FIFTY FOUR years ago this week, one of Leeds’ greatest imports made his first appearance for the club.
Australian full-back Ken Thornett’s debut came on March 19, 1960, when he scored a try in a 16-8 win over Batley at Headingley.
That was the first of 131 appearances – and 19 tries – in blue and amber for the former rugby union player, who – after arriving in England with the intention of turning professional – turned out five times for Rosslyn Park’s second team before heading north for a trial with Leeds.
Thornett had a strange excuse for taking leave from Leeds in August of 1960: he travelled to Rome to watch his brother Dick represent Australia in the Olympic water polo tournament.
Dick also played for Australia in both codes and a third brother, John, captained his country at rugby union. In total, the three brothers played in 70 Tests across both forms of rugby.
Ken Thornett returned from spectating at the Olympics to play a starring role in the 1961 Championship final win over Warrington and became a firm favourite with Leeds’ fans before his contract ended in April, 1963.
Returning to Australia, he signed for Parramatta – a side he had played seven games with in the English off-season of 1962 – and was quickly called into the Australian Test side.
He appeared in three internationals against New Zealand and also faced South Africa before being called up for a return to England as a member of the Kangaroo touring squad.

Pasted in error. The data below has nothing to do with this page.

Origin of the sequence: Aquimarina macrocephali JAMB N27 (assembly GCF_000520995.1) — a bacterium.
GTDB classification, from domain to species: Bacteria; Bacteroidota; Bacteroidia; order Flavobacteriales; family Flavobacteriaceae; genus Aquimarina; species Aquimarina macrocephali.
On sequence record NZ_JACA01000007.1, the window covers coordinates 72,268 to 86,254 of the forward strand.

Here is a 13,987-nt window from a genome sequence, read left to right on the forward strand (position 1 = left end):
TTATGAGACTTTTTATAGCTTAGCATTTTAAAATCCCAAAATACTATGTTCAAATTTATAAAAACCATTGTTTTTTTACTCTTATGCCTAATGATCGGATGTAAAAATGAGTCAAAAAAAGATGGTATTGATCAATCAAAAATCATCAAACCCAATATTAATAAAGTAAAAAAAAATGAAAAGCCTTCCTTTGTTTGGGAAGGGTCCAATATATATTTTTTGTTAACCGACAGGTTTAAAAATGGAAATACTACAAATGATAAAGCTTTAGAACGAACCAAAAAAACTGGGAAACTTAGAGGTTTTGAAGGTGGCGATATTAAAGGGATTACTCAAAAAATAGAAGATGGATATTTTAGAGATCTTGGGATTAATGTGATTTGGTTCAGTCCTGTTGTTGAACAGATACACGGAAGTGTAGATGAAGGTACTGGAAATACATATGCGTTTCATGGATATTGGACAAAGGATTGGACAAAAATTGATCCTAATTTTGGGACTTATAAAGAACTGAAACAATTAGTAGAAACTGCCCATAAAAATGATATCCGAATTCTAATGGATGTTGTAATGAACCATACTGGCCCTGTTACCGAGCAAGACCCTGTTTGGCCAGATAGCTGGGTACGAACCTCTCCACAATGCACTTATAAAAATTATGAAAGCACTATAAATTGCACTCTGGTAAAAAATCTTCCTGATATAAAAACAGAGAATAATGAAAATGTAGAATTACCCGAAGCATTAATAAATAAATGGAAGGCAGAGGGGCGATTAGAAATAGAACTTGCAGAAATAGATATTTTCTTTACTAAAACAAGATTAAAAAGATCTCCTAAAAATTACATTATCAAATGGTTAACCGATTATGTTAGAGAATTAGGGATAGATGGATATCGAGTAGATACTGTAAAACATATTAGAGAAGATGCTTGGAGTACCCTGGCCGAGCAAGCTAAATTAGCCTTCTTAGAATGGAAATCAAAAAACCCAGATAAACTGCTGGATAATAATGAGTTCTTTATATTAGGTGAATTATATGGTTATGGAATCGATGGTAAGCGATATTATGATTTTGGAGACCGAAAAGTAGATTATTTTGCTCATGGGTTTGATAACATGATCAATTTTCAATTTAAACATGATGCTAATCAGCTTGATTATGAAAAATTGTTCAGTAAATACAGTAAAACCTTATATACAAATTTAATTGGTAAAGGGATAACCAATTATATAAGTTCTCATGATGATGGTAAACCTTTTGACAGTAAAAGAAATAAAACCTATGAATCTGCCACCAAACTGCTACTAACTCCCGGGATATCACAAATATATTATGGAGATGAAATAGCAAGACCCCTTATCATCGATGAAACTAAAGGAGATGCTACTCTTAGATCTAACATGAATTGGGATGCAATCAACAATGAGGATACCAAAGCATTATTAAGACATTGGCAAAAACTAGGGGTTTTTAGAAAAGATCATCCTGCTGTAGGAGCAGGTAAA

Thornett played in all six Tests on that tour and was so popular when the group was in Leeds, his team-mates nicknamed him The Mayor.
He was a try scorer in the opening Test against Great Britain at Wembley and so became the first full-back to touch down against Great Britain, France, New Zealand and South Africa.
In October, 1965, Leeds suffered a run of four successive defeats, which led to them sending an SOS to Australia for reinforcements. Thornett took up the challenge and returned to the club for a three-month, 12-game stint during the Aussie off-season – his arrival sparking a run of six straight victories.
The popular full-back played his last match for Leeds on January 8, 1966, when Castleford were defeated 8-7 at Headingley, thanks to two tries and a goal from Mick Shoebottom.
Thornett’s departure, coupled with an injury to Robin Dewhurst – who was later to coach the club – left Leeds without either a goal kicker or full-back, but led to the start of another great career as former England rugby union back Bev Risman was signed from Leigh.
Paramatta Stadium’s western grandstand is named in Thornett’s honour and in 2008 he was named among Australia’s 100 greatest players to mark the centenary of rugby league Down Under.